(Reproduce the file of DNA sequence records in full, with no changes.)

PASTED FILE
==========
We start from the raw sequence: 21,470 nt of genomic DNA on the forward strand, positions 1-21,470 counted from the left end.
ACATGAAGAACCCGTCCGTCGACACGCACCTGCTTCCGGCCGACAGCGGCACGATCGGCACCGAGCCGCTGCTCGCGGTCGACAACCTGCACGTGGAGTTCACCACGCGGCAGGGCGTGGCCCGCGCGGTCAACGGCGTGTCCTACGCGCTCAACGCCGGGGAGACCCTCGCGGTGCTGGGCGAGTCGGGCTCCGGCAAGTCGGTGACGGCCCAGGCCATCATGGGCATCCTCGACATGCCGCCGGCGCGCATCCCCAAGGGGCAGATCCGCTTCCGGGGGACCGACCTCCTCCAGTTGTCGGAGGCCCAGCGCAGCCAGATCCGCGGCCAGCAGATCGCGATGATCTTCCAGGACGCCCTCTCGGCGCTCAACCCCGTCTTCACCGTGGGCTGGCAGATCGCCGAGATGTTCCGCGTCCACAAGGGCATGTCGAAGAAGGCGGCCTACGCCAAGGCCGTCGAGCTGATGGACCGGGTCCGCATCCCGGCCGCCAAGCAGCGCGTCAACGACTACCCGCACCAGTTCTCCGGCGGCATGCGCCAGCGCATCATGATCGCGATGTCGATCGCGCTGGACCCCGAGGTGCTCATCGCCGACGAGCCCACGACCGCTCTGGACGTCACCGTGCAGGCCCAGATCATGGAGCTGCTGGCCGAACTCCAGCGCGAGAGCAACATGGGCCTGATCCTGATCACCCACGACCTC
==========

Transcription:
We start from the raw sequence: 21,470 nt of genomic DNA on the forward strand, positions 1-21,470 counted from the left end.
ACATGAAGAACCCGTCCGTCGACACGCACCTGCTTCCGGCCGACAGCGGCACGATCGGCACCGAGCCGCTGCTCGCGGTCGACAACCTGCACGTGGAGTTCACCACGCGGCAGGGCGTGGCCCGCGCGGTCAACGGCGTGTCCTACGCGCTCAACGCCGGGGAGACCCTCGCGGTGCTGGGCGAGTCGGGCTCCGGCAAGTCGGTGACGGCCCAGGCCATCATGGGCATCCTCGACATGCCGCCGGCGCGCATCCCCAAGGGGCAGATCCGCTTCCGGGGGACCGACCTCCTCCAGTTGTCGGAGGCCCAGCGCAGCCAGATCCGCGGCCAGCAGATCGCGATGATCTTCCAGGACGCCCTCTCGGCGCTCAACCCCGTCTTCACCGTGGGCTGGCAGATCGCCGAGATGTTCCGCGTCCACAAGGGCATGTCGAAGAAGGCGGCCTACGCCAAGGCCGTCGAGCTGATGGACCGGGTCCGCATCCCGGCCGCCAAGCAGCGCGTCAACGACTACCCGCACCAGTTCTCCGGCGGCATGCGCCAGCGCATCATGATCGCGATGTCGATCGCGCTGGACCCCGAGGTGCTCATCGCCGACGAGCCCACGACCGCTCTGGACGTCACCGTGCAGGCCCAGATCATGGAGCTGCTGGCCGAACTCCAGCGCGAGAGCAACATGGGCCTGATCCTGATCACCCACGACCTC